There’s now an official page to answer the question: “Is Google down right now?”
Google is rolling out a search status dashboard that will inform you, in real-time, whether there’s an issue with crawling, indexing, or serving search results.
Previously, Google’s Site Reliability Engineers (SRE) informed searchers about outages via the Google Search Central Twitter account.
Now, Google will use the Search Status Dashboard to communicate the status of its search engine.
Is Google Down Right Now?
At the time of this writing, Google is up and running.
I know that because I’m looking at Google’s Search Status dashboard, which displays green checkmarks to communicate all three services (crawling, indexing, and serving) are available.
Google’s Search Status Dashboard reports widespread issues occurring within the past seven days, along with details about the status of the problem.
Google claims widespread issues and disruptions are “rare,” but that doesn’t mean they never happen.
A widespread issue is defined as:
“A widespread issue means there’s a systemic problem with a Search system affecting a large number of sites or Search users. Typically these kinds of issues are very visible externally, and internally the SREs’ monitoring and alerting mechanisms are working behind the scenes to flag the issues.”
Google Search experienced a rare, widespread outage in August 2022, and the whole ordeal could have been handled better if a Search Status Dashboard had existed at the time.
Instead of everyone flooding Twitter with tweets asking, “Is Google down right now,” they could have checked the dashboard to get an answer.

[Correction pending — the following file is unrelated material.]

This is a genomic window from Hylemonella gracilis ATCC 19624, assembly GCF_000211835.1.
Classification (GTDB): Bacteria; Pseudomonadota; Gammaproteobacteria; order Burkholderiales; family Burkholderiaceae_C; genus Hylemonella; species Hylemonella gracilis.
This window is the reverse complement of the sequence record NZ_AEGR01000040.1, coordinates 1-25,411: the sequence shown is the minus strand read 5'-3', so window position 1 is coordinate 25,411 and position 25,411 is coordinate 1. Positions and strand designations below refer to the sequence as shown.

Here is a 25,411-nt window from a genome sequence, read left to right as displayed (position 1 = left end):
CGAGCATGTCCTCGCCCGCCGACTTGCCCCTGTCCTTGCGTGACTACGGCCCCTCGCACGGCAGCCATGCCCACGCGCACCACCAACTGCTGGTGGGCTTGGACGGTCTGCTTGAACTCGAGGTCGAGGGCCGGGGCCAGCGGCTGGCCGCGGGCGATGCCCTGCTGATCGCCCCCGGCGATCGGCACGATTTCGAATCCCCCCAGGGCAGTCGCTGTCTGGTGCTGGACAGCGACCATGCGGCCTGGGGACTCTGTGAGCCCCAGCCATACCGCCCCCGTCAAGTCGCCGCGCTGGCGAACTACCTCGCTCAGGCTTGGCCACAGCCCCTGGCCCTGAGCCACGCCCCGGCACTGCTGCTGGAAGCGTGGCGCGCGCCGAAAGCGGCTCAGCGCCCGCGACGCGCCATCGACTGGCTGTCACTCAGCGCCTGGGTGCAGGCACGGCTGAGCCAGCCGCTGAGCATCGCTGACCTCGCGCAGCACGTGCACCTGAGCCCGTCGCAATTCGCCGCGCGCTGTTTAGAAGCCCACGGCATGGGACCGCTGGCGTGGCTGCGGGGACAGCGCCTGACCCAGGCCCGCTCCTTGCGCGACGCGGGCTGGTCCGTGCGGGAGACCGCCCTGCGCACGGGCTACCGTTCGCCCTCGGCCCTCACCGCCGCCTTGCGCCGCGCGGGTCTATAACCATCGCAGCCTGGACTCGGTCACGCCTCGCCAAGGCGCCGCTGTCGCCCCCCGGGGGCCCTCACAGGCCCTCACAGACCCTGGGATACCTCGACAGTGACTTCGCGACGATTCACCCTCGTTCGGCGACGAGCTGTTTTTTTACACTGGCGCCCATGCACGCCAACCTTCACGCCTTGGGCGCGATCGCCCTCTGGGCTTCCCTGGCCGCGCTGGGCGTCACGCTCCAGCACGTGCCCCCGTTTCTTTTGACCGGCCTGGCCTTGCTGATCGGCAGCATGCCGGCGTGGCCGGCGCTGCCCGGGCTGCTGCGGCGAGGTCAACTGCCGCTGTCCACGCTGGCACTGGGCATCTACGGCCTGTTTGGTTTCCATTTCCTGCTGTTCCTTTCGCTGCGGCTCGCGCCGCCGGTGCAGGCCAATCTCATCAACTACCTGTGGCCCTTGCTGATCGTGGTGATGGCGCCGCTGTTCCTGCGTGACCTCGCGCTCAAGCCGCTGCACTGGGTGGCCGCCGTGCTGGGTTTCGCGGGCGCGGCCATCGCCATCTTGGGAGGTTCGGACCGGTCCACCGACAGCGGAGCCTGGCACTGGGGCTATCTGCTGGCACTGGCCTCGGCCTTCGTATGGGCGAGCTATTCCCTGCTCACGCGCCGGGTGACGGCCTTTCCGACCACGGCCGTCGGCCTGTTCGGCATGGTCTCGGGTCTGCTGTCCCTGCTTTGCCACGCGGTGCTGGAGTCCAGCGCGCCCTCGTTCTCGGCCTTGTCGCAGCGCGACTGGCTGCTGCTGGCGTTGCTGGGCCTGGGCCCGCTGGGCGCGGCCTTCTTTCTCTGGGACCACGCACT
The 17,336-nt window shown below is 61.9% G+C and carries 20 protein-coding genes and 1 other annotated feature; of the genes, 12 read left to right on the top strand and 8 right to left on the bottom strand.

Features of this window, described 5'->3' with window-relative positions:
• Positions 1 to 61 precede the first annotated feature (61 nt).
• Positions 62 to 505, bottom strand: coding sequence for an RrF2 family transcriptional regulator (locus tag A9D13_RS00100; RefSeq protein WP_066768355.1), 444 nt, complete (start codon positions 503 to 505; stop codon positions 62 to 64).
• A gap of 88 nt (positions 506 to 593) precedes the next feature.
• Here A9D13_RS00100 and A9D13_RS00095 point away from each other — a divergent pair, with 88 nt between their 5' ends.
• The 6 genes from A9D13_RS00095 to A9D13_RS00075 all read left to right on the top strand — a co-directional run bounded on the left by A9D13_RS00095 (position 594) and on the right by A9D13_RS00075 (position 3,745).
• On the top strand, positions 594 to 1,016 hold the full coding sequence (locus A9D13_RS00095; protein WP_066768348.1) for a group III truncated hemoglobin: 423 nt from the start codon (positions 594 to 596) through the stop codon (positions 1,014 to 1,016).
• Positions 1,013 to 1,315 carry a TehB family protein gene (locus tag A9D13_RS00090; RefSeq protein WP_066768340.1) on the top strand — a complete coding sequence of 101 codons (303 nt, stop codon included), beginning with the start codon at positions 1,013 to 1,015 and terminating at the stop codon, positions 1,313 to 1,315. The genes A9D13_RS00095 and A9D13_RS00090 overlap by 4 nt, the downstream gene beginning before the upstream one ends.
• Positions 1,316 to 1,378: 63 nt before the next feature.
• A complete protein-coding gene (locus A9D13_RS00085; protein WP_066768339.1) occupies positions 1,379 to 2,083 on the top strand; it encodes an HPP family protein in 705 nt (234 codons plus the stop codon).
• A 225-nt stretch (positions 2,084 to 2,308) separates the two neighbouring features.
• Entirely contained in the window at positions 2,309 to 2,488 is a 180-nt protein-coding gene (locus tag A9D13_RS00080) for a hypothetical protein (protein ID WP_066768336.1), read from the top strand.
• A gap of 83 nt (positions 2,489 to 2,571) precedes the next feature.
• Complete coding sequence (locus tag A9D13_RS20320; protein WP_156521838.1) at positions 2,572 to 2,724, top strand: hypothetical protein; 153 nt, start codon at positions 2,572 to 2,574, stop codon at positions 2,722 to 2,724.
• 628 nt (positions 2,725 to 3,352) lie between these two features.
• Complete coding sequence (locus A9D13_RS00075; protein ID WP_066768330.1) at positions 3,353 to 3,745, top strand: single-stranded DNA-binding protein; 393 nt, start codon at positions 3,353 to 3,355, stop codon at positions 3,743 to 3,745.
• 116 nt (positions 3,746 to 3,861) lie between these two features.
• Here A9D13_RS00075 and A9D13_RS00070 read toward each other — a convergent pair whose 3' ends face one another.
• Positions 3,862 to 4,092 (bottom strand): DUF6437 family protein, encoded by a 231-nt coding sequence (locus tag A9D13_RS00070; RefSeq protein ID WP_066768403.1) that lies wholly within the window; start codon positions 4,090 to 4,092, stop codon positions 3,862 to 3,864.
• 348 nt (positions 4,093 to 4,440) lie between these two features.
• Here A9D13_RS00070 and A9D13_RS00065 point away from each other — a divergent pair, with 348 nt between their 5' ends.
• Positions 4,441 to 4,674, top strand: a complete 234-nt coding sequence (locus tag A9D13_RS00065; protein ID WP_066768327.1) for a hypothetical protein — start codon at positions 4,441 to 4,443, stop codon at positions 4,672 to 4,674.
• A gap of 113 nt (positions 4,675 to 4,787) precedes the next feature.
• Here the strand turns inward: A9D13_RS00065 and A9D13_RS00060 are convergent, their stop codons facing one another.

Unfortunately, Google outages aren’t preventable. The best Google can do is keep the public informed when issues are detected and provide status updates when available.
Google Search Status Dashboard – How It Works
Google will post an update to the Search Status Dashboard within an hour of confirming an ongoing, widespread outage.
The start time of the outage, as noted in the dashboard, refers to the time when Google discovered the problem, not when the outage began.
Google promises to provide consecutive outage updates within 12 hours of the first update.
Additionally, Google may provide information that can assist with solving the problem:
“Outside of the traditional status update you might see, we will also try to provide more information that might resolve the solution. For example, in the hypothetical scenario that the nameserver handling domain name resolution for millions of sites refuses Googlebot’s connection requests, we may post an update saying that changing nameservers may mitigate the issue sites are experiencing.”
Google will mark an issue resolved when its SREs confirm they’ve applied the proper fix. However, Google says effects may linger after the problem is fixed, depending on the type of issue.
Featured Image: Andrew Krasovitckii/Shutterstock